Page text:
The California-based apparel company, Patagonia, recently announced a program called “Common Threads Second Home.” The service accepts used Patagonia clothing for trade-in and sale, essentially “rewarding” customers who clean out their closets and garages of their used but still serviceable products, and bring them to the company, so they can be put back into circulation. This service is part of the company’s, Common Threads Initiative, which is a larger vision of partnering with consumers to create an over-arching system of services, communications and production methods focused on maintaining resources and stabilizing consumer growth.

With sales last year of over $414M, the company is no small start up trying out some new idea. The value they’re bringing resonated enough with their customers to enable the company to make over $43M in cash and in-kind donations to date.

Case Study 2: The Homemade Food Act and ForageSF

Economic opportunities that make use of existing resources don’t always come from established, resource-rich businesses. Recently, The California Assembly (along with 25 other states) has passed The Homemade Food Act. This law effectively opens the door for people to have businesses to produce and sell their homemade foods. This new policy supports economic growth by allowing citizens to start these small cottage industries using existing tools and spaces i.e. the use of their own kitchens. California is effectively removing one of the critical barriers for these businesses, which is the need to build out “new” spaces that are regulated and monitored by the Department of Health.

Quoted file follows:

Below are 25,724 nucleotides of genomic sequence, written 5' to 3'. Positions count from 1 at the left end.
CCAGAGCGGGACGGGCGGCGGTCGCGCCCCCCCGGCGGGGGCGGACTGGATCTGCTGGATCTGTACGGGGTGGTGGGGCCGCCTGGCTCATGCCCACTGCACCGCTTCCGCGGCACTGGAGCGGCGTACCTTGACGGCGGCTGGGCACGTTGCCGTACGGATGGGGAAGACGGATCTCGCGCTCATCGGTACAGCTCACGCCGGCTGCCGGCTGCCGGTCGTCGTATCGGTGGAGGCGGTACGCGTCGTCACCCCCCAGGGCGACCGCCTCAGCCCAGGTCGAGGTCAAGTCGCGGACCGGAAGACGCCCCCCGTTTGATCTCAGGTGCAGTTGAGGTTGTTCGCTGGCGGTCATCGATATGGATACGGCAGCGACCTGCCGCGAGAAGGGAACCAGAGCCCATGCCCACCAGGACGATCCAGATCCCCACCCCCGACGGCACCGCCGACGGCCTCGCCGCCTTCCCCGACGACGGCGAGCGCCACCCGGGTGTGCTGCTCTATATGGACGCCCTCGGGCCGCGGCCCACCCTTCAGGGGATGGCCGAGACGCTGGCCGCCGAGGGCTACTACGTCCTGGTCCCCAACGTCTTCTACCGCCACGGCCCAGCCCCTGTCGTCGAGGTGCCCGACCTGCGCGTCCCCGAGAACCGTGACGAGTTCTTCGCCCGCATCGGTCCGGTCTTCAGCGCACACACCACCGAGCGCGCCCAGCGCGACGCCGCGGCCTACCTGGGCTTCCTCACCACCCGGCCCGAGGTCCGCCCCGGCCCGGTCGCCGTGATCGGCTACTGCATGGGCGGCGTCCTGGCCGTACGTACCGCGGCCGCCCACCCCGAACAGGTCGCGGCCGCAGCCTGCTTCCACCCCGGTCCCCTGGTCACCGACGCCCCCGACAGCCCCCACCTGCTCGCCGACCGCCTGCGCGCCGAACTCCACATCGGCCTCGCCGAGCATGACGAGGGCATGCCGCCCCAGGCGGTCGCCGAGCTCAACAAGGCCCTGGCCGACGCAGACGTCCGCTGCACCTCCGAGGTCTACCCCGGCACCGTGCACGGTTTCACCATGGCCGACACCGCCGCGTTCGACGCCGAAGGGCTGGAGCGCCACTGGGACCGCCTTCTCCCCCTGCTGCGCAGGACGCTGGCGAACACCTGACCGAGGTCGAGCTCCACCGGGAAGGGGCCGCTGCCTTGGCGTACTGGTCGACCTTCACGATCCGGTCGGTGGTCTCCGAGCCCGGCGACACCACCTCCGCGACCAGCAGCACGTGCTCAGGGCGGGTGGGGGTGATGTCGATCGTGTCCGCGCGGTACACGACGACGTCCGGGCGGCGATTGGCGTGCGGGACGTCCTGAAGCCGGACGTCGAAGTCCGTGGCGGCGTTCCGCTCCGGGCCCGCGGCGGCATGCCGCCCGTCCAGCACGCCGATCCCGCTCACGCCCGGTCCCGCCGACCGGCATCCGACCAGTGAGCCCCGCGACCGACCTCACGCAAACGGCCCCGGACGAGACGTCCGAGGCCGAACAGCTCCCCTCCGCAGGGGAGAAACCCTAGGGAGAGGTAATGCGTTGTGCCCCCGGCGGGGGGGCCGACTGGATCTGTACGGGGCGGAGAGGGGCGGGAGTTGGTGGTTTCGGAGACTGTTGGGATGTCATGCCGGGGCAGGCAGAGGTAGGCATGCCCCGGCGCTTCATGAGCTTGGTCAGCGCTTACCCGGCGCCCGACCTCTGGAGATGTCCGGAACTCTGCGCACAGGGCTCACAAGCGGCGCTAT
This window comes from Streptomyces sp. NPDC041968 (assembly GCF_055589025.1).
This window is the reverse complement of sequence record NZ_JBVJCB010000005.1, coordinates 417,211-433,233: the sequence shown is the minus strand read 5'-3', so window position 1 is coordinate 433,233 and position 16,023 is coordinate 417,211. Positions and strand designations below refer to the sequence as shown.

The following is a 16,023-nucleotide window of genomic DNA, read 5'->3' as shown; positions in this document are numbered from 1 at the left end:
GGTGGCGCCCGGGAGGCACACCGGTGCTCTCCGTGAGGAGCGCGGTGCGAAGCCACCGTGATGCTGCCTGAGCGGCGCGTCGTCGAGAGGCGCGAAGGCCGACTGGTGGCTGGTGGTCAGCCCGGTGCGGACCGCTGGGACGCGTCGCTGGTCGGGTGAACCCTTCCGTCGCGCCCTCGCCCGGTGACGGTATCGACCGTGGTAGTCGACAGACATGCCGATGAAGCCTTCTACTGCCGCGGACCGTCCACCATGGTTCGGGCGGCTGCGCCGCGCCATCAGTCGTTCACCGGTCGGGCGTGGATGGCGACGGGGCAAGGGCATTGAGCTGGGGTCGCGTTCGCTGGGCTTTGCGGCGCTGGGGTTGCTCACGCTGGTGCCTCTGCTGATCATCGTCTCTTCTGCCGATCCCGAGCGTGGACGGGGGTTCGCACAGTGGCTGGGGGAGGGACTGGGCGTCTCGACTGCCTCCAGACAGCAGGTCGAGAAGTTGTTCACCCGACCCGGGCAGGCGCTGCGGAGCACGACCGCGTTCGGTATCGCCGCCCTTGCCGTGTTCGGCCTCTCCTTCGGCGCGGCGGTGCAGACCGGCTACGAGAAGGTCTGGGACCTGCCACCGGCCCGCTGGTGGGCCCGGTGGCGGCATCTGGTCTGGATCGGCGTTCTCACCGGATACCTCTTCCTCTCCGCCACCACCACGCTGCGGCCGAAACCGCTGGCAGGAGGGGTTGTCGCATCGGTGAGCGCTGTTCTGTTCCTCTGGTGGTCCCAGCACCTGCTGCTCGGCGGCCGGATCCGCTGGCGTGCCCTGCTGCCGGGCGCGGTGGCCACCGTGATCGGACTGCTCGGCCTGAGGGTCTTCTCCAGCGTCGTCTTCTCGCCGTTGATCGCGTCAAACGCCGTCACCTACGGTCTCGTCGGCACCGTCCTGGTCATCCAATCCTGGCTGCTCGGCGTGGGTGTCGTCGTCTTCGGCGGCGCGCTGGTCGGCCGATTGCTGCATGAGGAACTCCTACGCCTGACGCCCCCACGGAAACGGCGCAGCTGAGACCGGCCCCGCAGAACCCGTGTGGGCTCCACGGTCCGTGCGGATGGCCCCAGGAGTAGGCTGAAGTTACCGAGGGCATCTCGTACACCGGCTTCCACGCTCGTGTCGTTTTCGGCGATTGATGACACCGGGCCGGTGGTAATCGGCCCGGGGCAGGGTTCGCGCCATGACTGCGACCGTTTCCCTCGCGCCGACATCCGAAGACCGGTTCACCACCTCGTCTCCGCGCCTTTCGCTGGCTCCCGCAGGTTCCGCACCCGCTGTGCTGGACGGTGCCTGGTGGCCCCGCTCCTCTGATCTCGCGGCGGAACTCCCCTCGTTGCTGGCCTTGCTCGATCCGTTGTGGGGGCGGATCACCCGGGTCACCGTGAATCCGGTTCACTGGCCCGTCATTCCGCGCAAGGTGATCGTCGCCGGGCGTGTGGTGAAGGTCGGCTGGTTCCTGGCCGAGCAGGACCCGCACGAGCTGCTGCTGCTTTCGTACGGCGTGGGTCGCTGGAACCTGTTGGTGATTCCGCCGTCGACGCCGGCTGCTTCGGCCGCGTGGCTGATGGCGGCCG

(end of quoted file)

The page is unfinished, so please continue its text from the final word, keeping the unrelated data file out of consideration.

Economic opportunities compound through organizations like ForageSF who offer wrap around services to educate potential merchants and provide platforms to market and sell their goods.

Not more things but better ways to….
If we fast-forward and imagine a steady state, where reuse, upkeep and access are the central drivers, we start to see a host of opportunities that serve as a foundation for these systems including the ability to provide maintenance, education, public access and skill building to name a few. Each of these has the potential to provide economic, social and environmental benefits.

To make a shift to these new models, it’s helpful to think about how individual problems and goals fit into larger ecosystems or contexts. This helps us understand what resources are at our disposal to help serve the needs and goals people having for using these systems.
  • Transportation: People don’t necessarily need a new car. Instead we need ways to make our vehicles last longer. We also need more compatible ways to get from A > B, so owning a car doesn’t feel like our only option.
  • Healthcare: Healthcare organizations don’t necessarily need new devices. Instead, we often need better connectivity between the people and tools that already exist.
  • Housing: Society doesn’t necessarily need new houses and buildings to live in. Instead we need access to spaces that can support the ways we as individuals and groups want or can afford to live.